Arizona Wildcats quarterback Khalil Tate was so effective at Colorado on Saturday night that he continued to accumulate stats the following day.
A scoring change Sunday gave Tate 12 additional passing yards. It improved his passing line to 12 of 13 for 154 yards.
Of course, it was Tate’s rushing that made him an overnight sensation.
The sophomore ran for 327 yards and four touchdowns — covering 58, 28, 47 and 75 yards — on a scant 14 carries in Arizona’s 45-42 victory in Boulder. He broke the single-game FBS rushing record for a quarterback, and his 481 yards of total offense were the fifth most in UA history.
The Walter Camp Football Foundation on Sunday named Tate its National Offensive Player of the Week. CBS Sports named him its National Player of the Week, offense or defense.
He’s sure to be named Pac-12 Offensive Player of the Week on Monday.
Searching Tate’s name on Google on Sunday afternoon produced more and different results than it would have 24 hours earlier. Many of the headlines on national websites referred to Arizona’s “backup” quarterback breaking the QB rushing record. That adjective is no longer applicable.
UA coach Rich Rodriguez indicated after the Colorado game that Tate would start against UCLA on Saturday. The quarterback essentially gave him no choice.
Tate made his college debut last season against the Bruins, and it appears he will make his second career start against them at Arizona Stadium. That will please the fan base, which has been seeking a quarterback change for weeks.
The told-you-so crowd was out in full force on social media Saturday night. But it’s important to note that Rodriguez couldn’t have switched from Brandon Dawkins to Tate even if he had wanted to.
Tate suffered a sprained throwing shoulder in the Sept. 2 opener against Northern Arizona. He never appeared on the injury report, but he said Saturday that he wasn’t fully healthy until last week.
“It was real bad,” Tate said. “I had an AC sprain. It’s kind of like spraining your ankle. You can’t put pressure on it. It’s like not being able to throw the ball with your right (arm), and I’m a right-handed quarterback.”
Tate played in the fourth quarter in Week 2 against Houston when Dawkins was hurt but clearly wasn’t himself. Tate couldn’t throw downfield, and he was shaking his arm to try to loosen it between plays.
Tate didn’t play the following two weeks. Dawkins had the best game of his career at UTEP before struggling against Utah. He had to leave the Colorado game in the first quarter because of injury. Now the job appears to be Tate’s to lose.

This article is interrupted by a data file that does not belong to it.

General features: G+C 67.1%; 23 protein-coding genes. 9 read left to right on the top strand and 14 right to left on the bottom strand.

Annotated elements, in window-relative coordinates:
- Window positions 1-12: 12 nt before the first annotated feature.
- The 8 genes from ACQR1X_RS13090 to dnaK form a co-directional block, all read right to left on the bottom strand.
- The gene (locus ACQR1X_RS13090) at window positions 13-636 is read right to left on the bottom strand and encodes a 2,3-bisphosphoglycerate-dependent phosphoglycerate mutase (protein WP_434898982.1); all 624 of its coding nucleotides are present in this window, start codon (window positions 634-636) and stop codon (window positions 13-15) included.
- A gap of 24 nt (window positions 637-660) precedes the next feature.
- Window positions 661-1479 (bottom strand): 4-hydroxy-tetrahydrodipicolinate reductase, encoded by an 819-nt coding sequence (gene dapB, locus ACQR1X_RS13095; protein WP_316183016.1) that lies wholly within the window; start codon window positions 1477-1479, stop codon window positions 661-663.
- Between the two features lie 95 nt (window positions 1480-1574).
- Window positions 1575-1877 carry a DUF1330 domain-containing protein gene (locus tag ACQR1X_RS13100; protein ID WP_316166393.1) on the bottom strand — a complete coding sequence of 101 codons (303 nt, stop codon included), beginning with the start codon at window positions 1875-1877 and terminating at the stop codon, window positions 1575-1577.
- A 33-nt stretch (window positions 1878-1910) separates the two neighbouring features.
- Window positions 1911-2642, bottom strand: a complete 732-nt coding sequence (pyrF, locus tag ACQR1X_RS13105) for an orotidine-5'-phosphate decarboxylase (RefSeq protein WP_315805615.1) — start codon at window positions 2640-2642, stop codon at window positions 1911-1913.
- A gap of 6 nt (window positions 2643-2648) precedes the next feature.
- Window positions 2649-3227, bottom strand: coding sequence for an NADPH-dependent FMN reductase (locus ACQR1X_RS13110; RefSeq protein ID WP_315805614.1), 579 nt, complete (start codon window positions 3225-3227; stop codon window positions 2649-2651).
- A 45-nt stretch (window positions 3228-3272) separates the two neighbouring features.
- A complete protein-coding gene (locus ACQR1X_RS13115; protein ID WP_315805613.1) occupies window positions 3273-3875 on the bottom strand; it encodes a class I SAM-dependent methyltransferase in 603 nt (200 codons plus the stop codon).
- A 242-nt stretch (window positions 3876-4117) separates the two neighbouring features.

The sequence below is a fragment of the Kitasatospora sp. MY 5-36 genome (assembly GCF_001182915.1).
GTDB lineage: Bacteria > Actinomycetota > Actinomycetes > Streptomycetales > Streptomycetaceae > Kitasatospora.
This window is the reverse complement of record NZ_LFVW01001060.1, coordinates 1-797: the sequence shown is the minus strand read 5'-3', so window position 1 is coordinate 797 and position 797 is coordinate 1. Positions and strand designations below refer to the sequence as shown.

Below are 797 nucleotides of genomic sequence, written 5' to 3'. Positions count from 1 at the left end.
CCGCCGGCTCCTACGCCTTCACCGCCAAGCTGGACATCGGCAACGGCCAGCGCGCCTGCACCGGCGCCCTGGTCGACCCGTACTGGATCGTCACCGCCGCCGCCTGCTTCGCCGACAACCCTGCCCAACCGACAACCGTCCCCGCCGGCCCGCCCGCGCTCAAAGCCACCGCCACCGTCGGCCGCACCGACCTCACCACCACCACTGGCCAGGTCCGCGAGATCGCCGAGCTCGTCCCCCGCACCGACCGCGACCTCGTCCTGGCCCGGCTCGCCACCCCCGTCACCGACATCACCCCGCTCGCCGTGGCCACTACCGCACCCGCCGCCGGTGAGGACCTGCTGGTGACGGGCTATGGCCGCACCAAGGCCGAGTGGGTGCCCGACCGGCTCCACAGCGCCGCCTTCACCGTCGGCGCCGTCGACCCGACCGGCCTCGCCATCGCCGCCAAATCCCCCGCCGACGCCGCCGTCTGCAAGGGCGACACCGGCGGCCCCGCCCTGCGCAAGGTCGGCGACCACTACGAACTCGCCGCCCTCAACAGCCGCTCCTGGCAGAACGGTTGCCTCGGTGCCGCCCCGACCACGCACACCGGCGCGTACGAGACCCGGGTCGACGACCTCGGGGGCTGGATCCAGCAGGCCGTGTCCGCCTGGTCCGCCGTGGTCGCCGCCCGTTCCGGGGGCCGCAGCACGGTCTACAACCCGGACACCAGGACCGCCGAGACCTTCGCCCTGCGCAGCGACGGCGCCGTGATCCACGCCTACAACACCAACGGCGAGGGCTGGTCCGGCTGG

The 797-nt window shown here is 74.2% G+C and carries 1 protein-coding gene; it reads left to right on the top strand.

“He’s a baller,” senior defensive end-linebacker DeAndre’ Miller said. “He carried us as a team, so all credit to him.
“He’s young. I know he has potential. This game allowed him to show it to the world.”
Finally, Miller time
Miller made his 2017 debut against the Buffaloes after sitting out the first four games because of a foot injury.
Miller described the injury, which he suffered in July, as a stress fracture caused by “overworking my body.”
“It was my senior year. I was trying to do everything possible,” Miller said. “Me sitting on the couch felt like somebody was doing better than me. So I was always active.”
The oft-injured Miller said he feels 100 percent healthy. He said he targeted the Colorado game for his return “to play it safe.” Arizona had a bye the week before last, giving Miller extra time to prepare.
Miller rotated with starting “Stud” Kylan Wilborn and had four tackles, including three solo stops. Miller didn’t record any of the Wildcats’ season-high four sacks, but his teammates noticed his presence.
“He’s a leader,” junior cornerback Jace Whittaker said. “Having him in the locker room, seeing him get ready, it just brings that energy that not everyone will see unless you’re on the team.”
Scoring too fast?
Tate was so difficult to corral that it might have worked against Arizona’s defense.
Two scoring drives lasted one play apiece — Tate’s runs of 58 and 75 yards. Three others consisted of no more than six plays and consumed a maximum of 2 minutes, 20 seconds of clock time.
Meanwhile, each of Colorado’s six touchdown drives featured a minimum of six plays from scrimmage. Four consisted of 10 or more plays, and one lasted 19 plays and more than nine minutes.
At one point in the third quarter, the Buffaloes had run more than twice as many plays as the Wildcats — 65 to 30. The final tally was 90 to 56.
So is it possible to score too fast?
“There’s no such thing,” Rodriguez said, “unless it’s the last five minutes of the game.”
Arizona slowed its no-huddle offense in the fourth quarter to try to milk the clock.
- Arizona finished with a 16-yard advantage in total offense (567-551) — and a 100-yard edge in penalty yardage. The Wildcats were flagged two times for 10 yards, the Buffs 12 for 110.
- Arizona rushed for 413 yards, marking the third time in the past six games that it has rushed for at least 300. The Wildcats have rushed for at least 150 yards in 11 straight games.
- Arizona opened as a two-point favorite over UCLA. The line had dropped to 1ƒ as of Sunday night.